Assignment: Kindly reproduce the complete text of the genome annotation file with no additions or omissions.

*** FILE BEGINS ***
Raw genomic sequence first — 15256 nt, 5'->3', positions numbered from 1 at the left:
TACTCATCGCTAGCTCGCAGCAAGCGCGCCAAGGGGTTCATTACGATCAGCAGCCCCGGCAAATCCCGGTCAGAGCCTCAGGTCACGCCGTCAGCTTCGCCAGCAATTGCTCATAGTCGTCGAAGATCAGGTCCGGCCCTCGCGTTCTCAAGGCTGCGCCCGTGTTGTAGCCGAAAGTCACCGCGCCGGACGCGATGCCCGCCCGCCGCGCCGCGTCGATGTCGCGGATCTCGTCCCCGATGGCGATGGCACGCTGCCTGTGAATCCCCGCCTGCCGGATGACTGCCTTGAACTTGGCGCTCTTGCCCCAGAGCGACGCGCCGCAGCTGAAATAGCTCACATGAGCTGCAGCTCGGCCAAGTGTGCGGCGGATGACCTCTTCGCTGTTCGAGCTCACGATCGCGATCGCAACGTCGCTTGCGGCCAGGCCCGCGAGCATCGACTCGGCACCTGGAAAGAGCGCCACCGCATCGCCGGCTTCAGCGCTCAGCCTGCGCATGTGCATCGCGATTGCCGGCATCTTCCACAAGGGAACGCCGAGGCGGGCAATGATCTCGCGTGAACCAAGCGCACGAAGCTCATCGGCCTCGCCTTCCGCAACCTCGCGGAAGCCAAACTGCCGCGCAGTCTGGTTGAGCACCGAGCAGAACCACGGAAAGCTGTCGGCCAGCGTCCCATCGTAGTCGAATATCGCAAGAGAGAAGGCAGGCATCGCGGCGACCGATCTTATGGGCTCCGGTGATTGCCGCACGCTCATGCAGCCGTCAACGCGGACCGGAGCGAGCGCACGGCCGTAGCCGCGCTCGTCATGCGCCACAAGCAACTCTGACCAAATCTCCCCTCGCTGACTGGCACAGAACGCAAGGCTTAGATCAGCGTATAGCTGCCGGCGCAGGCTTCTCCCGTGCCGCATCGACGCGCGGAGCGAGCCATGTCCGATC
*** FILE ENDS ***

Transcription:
Raw genomic sequence first — 15256 nt, 5'->3', positions numbered from 1 at the left:
TACTCATCGCTAGCTCGCAGCAAGCGCGCCAAGGGGTTCATTACGATCAGCAGCCCCGGCAAATCCCGGTCAGAGCCTCAGGTCACGCCGTCAGCTTCGCCAGCAATTGCTCATAGTCGTCGAAGATCAGGTCCGGCCCTCGCGTTCTCAAGGCTGCGCCCGTGTTGTAGCCGAAAGTCACCGCGCCGGACGCGATGCCCGCCCGCCGCGCCGCGTCGATGTCGCGGATCTCGTCCCCGATGGCGATGGCACGCTGCCTGTGAATCCCCGCCTGCCGGATGACTGCCTTGAACTTGGCGCTCTTGCCCCAGAGCGACGCGCCGCAGCTGAAATAGCTCACATGAGCTGCAGCTCGGCCAAGTGTGCGGCGGATGACCTCTTCGCTGTTCGAGCTCACGATCGCGATCGCAACGTCGCTTGCGGCCAGGCCCGCGAGCATCGACTCGGCACCTGGAAAGAGCGCCACCGCATCGCCGGCTTCAGCGCTCAGCCTGCGCATGTGCATCGCGATTGCCGGCATCTTCCACAAGGGAACGCCGAGGCGGGCAATGATCTCGCGTGAACCAAGCGCACGAAGCTCATCGGCCTCGCCTTCCGCAACCTCGCGGAAGCCAAACTGCCGCGCAGTCTGGTTGAGCACCGAGCAGAACCACGGAAAGCTGTCGGCCAGCGTCCCATCGTAGTCGAATATCGCAAGAGAGAAGGCAGGCATCGCGGCGACCGATCTTATGGGCTCCGGTGATTGCCGCACGCTCATGCAGCCGTCAACGCGGACCGGAGCGAGCGCACGGCCGTAGCCGCGCTCGTCATGCGCCACAAGCAACTCTGACCAAATCTCCCCTCGCTGACTGGCACAGAACGCAAGGCTTAGATCAGCGTATAGCTGCCGGCGCAGGCTTCTCCCGTGCCGCATCGACGCGCGGAGCGAGCCATGTCCGATC